Dindigul is the only corporation that boasts of having a bus stand that has six entrances that also function as exits. This creates chaos within the bus stand, with commuters running helter-skelter as some buses make their way in, while others use the same route to exit. Not just for the floating population to the terminus, even for regular commuters it is a tight balancing act getting in and out of buses..
The bus stand caters not just to town buses but also to mofussil buses going to Palani, Tiruchi, Kodaikanal and to cities down south. On an average daily around 1000 government buses come into the bus stand with a daily passenger traffic of more than one lakh during Kodaikanal season and Palani temple festival. Even the route taken by the buses from the National Highways to reach the bus stand within the Dindigul corporation limits is a narrow stretch with residential areas on either side.
Inside the premises the bus bays have been encroached to such an extent that some eateries also provide seating arrangements on this space. Littering is evident everywhere and almost all nooks have turned into a cesspit and are filled with broken liquor bottles. Consumer activist Rajesh Kannan, says that though there are 48 surveillance cameras, they are not in working condition due to poor maintenance.
“There are many stretches that are poorly lit and at night these areas turn unsafe for women passengers,” he adds. Some commuters say that chain snatching and theft is a common occurrence in the bus stand premises. Stationing of women police personnel is a must, they add.
With no proper cloakroom facilities, passengers travelling long distances have a tough time guarding their luggage. One cannot even enter the free restrooms for not only are they unclean but at night they turn into a joint for drug addicts, Mr. Kannan says and adds that the ones that are charged are locked during night time. One part of the shopping complex at the bus stand that faces the Collector’s camp office has been locked due to legal issues. This portion has become a haven for the homeless and the mentally-challenged can be seen lying there in squalor.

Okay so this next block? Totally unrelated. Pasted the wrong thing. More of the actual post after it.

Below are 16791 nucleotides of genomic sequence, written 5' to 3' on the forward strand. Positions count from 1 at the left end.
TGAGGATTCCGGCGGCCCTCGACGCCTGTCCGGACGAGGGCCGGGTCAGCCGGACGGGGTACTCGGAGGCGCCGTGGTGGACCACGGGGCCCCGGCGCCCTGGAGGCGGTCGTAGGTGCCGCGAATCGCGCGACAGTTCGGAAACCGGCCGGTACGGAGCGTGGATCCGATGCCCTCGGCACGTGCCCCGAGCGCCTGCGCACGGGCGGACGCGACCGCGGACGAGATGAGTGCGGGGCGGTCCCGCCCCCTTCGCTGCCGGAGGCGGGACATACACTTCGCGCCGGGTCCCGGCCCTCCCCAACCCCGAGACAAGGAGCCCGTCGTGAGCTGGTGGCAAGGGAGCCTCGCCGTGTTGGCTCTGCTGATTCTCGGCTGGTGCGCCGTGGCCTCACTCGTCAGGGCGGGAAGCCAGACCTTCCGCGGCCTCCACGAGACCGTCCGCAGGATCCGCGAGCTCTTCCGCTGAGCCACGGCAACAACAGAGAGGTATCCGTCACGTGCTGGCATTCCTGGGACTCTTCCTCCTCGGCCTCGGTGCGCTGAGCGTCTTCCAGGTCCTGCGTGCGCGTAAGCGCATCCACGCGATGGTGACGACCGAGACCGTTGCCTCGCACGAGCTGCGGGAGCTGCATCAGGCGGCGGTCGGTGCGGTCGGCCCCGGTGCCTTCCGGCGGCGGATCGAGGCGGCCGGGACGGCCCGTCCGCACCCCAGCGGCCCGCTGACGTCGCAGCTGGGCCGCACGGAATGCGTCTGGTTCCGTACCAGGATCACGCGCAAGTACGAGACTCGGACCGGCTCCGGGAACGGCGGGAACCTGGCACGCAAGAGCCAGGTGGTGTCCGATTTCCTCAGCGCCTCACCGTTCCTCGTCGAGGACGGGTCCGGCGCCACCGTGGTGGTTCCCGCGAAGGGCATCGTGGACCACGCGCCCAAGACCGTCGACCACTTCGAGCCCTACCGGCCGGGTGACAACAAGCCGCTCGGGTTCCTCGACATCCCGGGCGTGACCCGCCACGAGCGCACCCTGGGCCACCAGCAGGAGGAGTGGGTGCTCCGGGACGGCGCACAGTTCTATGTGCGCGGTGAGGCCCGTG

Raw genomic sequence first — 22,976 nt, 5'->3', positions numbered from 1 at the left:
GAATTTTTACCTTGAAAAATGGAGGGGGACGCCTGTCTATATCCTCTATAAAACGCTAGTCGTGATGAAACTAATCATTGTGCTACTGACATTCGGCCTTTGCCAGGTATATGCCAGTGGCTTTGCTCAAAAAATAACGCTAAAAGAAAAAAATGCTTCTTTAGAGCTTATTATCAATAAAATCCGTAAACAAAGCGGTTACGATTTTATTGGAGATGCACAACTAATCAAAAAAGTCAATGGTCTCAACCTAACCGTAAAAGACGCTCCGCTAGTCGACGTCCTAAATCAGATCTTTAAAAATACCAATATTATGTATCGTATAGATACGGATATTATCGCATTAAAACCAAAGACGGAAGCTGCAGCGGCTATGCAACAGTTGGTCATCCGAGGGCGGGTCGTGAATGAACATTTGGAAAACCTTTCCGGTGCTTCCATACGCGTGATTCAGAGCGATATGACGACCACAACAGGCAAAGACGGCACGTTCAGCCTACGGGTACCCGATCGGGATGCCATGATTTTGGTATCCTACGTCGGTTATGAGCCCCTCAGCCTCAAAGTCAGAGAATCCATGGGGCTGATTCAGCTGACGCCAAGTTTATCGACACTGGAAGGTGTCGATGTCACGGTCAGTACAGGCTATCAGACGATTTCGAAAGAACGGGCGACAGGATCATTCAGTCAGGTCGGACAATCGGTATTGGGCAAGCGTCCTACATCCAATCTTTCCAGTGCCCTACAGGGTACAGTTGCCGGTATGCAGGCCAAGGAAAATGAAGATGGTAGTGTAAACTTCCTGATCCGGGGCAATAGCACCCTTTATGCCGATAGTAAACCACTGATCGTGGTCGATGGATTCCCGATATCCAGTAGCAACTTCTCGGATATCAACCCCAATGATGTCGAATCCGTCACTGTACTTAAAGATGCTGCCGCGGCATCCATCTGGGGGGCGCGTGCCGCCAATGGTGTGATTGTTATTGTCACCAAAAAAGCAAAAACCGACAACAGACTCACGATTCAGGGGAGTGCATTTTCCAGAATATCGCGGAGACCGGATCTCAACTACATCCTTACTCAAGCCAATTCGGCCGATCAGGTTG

Sixty-year-old Gunaseeli, a passenger, says that she dreads coming to the bus stand as there is no place even to sit and during the rainy season there is no shelter. “It is a good example of how not a bus stand should be,” she says.
Steps being taken
Dindigul Corporation Commissioner R. Maheswari, says that renovation of the bus stand will begin soon and a ₹ 5-crore proposal has been sent to the government for approval.
Recently, Minister for Rural Development I. Periyasamy also announced that Dindigul city would soon get a moffusil bus stand.
K. Balabharathi, a CPI (M) member and former MLA from Dindigul says, renovation of the bus stand is a welcome proposal but it’s time that a separate bus stand is built for the mofussil buses on lands available adjacent to any of the National Highways. Like the one near Thondiarpuram on the Madurai bypass, she adds.
Corporation authorities say that a proposal for building a bus stand at Murugabhawanam at a cost of Rs 45 crore is being finalised.
Ms. Balabharathi points out that this would not solve the issue as the area is within the city limits and buses coming from Natham, Karaikudi and Madurai will have to again come through the city. Even the entrance to the proposed site is narrow with commercial establishments on either side.
Smart city project
Calling Dindigul a corporation is a misnomer, says G. Dhanapalan, BJP district president and the 14th ward councillor. As the corporation did not meet various criteria including tax collection, population figures and the number of wards, no funds were allocated for it under the smart city projects.
He points out that funds for creation of bus stands under smart city projects can be tapped if more panchayat wards on the periphery of the city are brought within the corporation limits. But as many mills and education institutions are located in these areas, there is an unwillingness among the people to come into the city limits due to a higher tax regime they will have to face.
This hesitancy to incorporate more number of wards within the corporation limits is hindering the building of various infrastructure, say corporation officials.